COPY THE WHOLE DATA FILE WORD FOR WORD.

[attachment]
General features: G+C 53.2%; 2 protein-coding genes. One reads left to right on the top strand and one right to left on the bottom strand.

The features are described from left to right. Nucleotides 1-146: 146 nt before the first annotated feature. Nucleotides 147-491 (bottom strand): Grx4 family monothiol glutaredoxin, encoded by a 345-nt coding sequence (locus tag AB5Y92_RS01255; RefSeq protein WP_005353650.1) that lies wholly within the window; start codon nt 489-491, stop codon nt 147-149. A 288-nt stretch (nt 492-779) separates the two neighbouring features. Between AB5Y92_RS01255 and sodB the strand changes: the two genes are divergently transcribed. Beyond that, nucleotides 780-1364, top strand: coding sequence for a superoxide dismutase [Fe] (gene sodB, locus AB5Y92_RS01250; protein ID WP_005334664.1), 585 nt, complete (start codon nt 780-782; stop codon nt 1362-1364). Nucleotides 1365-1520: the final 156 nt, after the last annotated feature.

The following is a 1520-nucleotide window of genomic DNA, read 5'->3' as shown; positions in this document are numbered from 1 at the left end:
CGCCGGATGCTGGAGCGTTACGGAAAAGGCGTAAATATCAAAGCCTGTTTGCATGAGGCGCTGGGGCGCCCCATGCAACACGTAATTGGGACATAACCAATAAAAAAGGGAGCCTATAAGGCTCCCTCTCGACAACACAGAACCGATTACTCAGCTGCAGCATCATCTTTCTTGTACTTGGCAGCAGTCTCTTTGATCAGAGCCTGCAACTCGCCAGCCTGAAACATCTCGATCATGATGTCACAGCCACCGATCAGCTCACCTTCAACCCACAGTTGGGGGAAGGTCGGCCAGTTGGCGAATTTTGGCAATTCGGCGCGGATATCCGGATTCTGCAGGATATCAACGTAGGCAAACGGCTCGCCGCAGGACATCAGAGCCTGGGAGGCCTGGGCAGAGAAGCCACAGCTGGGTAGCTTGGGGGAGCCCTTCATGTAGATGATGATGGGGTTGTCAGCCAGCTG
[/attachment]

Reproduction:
General features: G+C 53.2%; 2 protein-coding genes. One reads left to right on the top strand and one right to left on the bottom strand.

The features are described from left to right. Nucleotides 1-146: 146 nt before the first annotated feature. Nucleotides 147-491 (bottom strand): Grx4 family monothiol glutaredoxin, encoded by a 345-nt coding sequence (locus tag AB5Y92_RS01255; RefSeq protein WP_005353650.1) that lies wholly within the window; start codon nt 489-491, stop codon nt 147-149. A 288-nt stretch (nt 492-779) separates the two neighbouring features. Between AB5Y92_RS01255 and sodB the strand changes: the two genes are divergently transcribed. Beyond that, nucleotides 780-1364, top strand: coding sequence for a superoxide dismutase [Fe] (gene sodB, locus AB5Y92_RS01250; protein ID WP_005334664.1), 585 nt, complete (start codon nt 780-782; stop codon nt 1362-1364). Nucleotides 1365-1520: the final 156 nt, after the last annotated feature.

The following is a 1520-nucleotide window of genomic DNA, read 5'->3' as shown; positions in this document are numbered from 1 at the left end:
CGCCGGATGCTGGAGCGTTACGGAAAAGGCGTAAATATCAAAGCCTGTTTGCATGAGGCGCTGGGGCGCCCCATGCAACACGTAATTGGGACATAACCAATAAAAAAGGGAGCCTATAAGGCTCCCTCTCGACAACACAGAACCGATTACTCAGCTGCAGCATCATCTTTCTTGTACTTGGCAGCAGTCTCTTTGATCAGAGCCTGCAACTCGCCAGCCTGAAACATCTCGATCATGATGTCACAGCCACCGATCAGCTCACCTTCAACCCACAGTTGGGGGAAGGTCGGCCAGTTGGCGAATTTTGGCAATTCGGCGCGGATATCCGGATTCTGCAGGATATCAACGTAGGCAAACGGCTCGCCGCAGGACATCAGAGCCTGGGAGGCCTGGGCAGAGAAGCCACAGCTGGGTAGCTTGGGGGAGCCCTTCATGTAGATGATGATGGGGTTGTCAGCCAGCTG